BY REV. CORY L. KEMP |
Are you hoping to get back to normal, the way your life used to be before the pandemic became our collective lifestyle?
Personally, I am hoping we don’t go back to normal for a few reasons.
My first thought is that going back to any time before the present, except in one’s memory, isn’t possible. While our world has suffered great loss since March of last year, we have also lived, learned and loved a lot. Would going back to normal disavow all of that? Would you be willing to give up these last twenty-one months of your life to return to your perception of your life in February of last year?
And normal isn’t an actual place. Normal isn’t a destination. But it is a way to talk about, in the absolute most general way, what seems familiar and unobtainable. Being wistful for what doesn’t exist isn’t wrong; but it does take away from the tangible reality in which you are living right now. Are you willing to sacrifice the life you can live right now to the dimming idea of life being the way you remember?
In short, what do you want for the rest of your life? Do you want to focus on the hope of returning to what was? Or do you want to stand in the present moment and live the life you’ve been given?
Perhaps another way to talk about our future together is to be honest with ourselves about what we are missing most, translate that into things we can do and enjoy, then just start doing them.
What can you get out and do that you weren’t able to a year ago because of the pandemic? Are you able to go out to eat, travel, attend a concert or a play? Do you like to takes walks through your neighborhood, greeting people out working in their gardens? Have you been able to attend study groups or worship in the pews of your church?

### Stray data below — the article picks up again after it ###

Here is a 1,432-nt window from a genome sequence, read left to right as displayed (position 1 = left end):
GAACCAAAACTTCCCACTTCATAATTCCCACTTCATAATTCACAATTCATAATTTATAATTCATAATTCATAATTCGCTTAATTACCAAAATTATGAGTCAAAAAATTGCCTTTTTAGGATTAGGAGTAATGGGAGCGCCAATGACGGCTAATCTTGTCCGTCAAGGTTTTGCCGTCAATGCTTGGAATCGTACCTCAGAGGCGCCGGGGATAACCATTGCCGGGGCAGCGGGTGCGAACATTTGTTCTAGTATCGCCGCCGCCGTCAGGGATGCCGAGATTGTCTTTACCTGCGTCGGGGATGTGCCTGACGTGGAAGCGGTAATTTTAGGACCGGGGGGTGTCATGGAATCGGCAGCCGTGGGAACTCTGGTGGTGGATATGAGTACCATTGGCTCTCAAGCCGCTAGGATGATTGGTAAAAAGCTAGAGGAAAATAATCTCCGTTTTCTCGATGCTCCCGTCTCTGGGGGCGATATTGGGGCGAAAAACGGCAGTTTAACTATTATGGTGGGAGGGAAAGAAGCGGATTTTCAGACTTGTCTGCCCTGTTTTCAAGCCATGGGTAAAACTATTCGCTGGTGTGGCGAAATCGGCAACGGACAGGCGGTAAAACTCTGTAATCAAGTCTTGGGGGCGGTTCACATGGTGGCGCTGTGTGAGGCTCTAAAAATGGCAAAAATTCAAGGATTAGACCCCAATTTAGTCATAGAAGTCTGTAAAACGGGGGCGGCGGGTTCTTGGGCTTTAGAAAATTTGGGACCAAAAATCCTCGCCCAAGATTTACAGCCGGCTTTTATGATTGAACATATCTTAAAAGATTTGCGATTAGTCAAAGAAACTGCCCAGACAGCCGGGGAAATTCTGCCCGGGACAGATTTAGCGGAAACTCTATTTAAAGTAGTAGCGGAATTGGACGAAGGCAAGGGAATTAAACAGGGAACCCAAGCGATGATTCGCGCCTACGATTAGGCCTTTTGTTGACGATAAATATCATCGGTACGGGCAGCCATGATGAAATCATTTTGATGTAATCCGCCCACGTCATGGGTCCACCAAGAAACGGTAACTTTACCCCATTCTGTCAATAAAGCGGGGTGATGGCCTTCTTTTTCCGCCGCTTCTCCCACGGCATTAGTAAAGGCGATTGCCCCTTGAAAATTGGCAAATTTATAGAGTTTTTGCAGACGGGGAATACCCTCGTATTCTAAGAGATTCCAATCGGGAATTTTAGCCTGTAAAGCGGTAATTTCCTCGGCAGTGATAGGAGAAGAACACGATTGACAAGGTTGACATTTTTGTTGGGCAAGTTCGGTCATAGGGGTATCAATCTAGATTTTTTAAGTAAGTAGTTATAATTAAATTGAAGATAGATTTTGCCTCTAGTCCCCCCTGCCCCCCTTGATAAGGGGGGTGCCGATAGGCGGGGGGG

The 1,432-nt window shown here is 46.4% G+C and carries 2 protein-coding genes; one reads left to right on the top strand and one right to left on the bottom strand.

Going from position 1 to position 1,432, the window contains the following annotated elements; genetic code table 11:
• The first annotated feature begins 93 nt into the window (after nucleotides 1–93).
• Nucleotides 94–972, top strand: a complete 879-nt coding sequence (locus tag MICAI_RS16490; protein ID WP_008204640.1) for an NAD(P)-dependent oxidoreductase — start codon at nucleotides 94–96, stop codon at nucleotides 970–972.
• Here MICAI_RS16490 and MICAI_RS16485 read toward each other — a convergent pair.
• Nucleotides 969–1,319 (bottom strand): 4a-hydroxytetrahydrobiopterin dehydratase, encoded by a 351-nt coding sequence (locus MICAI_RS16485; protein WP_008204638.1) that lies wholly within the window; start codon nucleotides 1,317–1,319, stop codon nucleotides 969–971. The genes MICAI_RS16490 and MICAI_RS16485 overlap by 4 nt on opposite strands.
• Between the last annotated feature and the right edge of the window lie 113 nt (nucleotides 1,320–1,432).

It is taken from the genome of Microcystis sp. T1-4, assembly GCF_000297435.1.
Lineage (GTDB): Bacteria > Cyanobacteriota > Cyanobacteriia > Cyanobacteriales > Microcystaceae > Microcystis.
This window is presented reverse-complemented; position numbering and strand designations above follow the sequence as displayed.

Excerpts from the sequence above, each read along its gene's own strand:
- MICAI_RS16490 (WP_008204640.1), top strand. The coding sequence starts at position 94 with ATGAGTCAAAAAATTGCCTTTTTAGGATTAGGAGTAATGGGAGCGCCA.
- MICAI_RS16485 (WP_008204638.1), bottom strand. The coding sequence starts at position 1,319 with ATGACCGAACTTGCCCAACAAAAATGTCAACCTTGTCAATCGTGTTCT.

Have you remembered to enjoy yourself every time you reclaimed another piece of your life, savoring the richness and pleasure of the moment?
Even in exile, people find ways to keep living, keep being faithful and loving their God. That’s an important thing to remember when this pandemic starts feeling like an exile that will never end.
But it will end. Not yet, but it will.
My heart tells me that we are simply weary of this steep learning curve, having to negotiate every new curve like a student driver in rush hour traffic. We are craving community, the kind that feels close, warm, inviting and so powerfully supportive we took it for granted.
We aren’t taking it for granted anymore. That awareness alone may be our best, most faithful growing edge.
My heart also tells me we need to remember that God is not a virtual reality, but very much alive, well and tangibly present. The great psychologist, Karl Jung, had these words carved into the door-frame of his home: Bidden or not bidden God is present. We are longing, yearning for God who is our life, our community, our being, our tangible reality, here and now. Living your life right now is the best way to feel like yourself again, to honor and enjoy God, to move forward into the more that God is for you.
About the author
The Rev. Cory L. Kemp is founder and faith mentor with Broad Plains Faith Coaching. Cory, employing her signature Handcrafted Faith program, supports ordained and lay women leaders in visualizing, understanding and strengthening their beliefs, so that they may know, love and serve God and their communities with generosity, wisdom, and joy.